Friday seminar: Knowing the unknowable: form, function, and diversity through deep time
By Mike Benton (Note the time and venue!)
In simple philosophical terms, the historical sciences might be seen as non-scientific because they are not amenable to repeated experimentation. However, it is long-established in palaeontology, and in the geological sciences, to use the principle of uniformitarianism - namely to assume all rules/ laws/ processes of nature have always been the same, unless otherwise indicated. Secondly, by the use of multiple independent pathways, processes such as locomotion and feeding, can be assessed by seeking corroboration. A particularly fraught theme has been palaeodiversity - how do we establish and understand the accumulation of diversity, in the sea and on land, through time? Since Raup (Science 1972) it has been understood that some or all of the pattern could be bias/ error (geological and human failure). In seeking to correct for error, numerous methods have been devised: comparing fossil record with geological record metrics, removing trend and focusing on residuals, or sampling rate metrics such as SQS. All these measures have failed, leaving a substantial recent literature that is likely meaningless. Palaeontologists should use methods that determine known unknowns (Lazarus taxa, ghost ranges, sampling probability metrics) or purely phylogenetic approaches to macroevolution.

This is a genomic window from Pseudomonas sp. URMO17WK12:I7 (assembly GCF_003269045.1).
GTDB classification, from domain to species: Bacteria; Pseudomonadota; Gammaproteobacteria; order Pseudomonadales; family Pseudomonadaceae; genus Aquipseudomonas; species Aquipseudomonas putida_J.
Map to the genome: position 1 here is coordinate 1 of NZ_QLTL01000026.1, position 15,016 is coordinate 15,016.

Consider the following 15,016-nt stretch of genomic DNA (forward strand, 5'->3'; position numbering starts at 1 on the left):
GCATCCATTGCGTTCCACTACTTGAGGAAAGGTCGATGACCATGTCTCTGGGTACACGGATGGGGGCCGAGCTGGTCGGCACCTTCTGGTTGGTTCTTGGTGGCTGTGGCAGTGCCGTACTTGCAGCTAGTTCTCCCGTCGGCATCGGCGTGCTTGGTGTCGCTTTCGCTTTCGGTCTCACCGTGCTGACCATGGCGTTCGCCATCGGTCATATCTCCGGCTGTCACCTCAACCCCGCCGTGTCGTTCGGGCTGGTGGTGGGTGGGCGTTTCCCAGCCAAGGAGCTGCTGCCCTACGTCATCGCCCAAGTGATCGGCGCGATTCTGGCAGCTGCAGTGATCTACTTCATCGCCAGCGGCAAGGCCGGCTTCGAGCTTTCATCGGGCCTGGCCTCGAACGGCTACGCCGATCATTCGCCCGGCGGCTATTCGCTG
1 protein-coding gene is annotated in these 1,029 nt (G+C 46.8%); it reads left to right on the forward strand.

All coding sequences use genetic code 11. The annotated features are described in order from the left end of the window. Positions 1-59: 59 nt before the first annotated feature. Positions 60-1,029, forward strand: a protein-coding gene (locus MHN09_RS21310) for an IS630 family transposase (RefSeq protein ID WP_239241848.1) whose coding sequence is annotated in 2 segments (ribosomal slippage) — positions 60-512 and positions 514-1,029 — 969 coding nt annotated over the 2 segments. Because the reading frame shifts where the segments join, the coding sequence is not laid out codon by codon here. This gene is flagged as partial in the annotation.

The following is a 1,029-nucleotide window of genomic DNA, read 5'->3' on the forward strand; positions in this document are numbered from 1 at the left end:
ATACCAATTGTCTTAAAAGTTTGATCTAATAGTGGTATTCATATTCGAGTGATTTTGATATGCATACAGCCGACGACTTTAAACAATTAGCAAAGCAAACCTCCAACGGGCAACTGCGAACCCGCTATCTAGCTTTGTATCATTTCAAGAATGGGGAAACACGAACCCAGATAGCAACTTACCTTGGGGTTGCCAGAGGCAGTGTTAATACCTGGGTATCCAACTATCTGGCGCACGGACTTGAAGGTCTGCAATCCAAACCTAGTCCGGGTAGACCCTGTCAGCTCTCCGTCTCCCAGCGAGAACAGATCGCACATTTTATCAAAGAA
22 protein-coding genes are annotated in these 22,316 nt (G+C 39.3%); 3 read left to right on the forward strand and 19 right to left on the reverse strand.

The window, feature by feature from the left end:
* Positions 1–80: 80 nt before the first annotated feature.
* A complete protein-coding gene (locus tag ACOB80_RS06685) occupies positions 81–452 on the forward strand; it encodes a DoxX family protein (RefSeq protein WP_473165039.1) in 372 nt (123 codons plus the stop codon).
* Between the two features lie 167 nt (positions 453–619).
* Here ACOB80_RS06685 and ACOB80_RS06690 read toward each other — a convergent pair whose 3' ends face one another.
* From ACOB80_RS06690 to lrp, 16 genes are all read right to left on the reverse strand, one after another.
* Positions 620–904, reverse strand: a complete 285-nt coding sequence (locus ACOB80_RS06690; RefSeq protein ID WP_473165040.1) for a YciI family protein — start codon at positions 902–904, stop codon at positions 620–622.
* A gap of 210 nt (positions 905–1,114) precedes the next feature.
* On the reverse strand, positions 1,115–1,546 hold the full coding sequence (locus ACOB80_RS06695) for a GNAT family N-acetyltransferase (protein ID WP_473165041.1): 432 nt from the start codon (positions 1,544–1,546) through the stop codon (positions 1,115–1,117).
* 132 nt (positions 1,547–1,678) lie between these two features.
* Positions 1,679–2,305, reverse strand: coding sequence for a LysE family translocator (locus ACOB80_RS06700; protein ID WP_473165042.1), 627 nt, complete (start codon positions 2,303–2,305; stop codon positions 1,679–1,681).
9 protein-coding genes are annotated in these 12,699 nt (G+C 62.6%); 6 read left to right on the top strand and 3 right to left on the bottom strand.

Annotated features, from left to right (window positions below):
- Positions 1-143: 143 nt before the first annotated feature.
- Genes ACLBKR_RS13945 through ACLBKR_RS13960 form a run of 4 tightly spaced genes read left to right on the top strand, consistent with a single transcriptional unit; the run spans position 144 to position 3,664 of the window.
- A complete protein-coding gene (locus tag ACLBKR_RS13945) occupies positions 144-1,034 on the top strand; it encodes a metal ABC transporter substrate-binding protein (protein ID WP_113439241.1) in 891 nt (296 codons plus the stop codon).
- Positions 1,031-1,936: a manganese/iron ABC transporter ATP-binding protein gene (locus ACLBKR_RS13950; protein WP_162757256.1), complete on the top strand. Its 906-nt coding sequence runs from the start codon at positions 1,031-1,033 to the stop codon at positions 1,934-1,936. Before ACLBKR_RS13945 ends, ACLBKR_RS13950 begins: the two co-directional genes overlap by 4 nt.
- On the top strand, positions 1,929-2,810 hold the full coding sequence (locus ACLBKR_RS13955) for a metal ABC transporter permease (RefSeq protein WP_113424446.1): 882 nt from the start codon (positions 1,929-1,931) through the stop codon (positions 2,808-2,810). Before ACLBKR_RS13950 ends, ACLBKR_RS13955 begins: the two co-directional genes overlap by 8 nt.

Professor of Vertebrate Palaeontology
School of Earth Sciences, University of Bristol, UK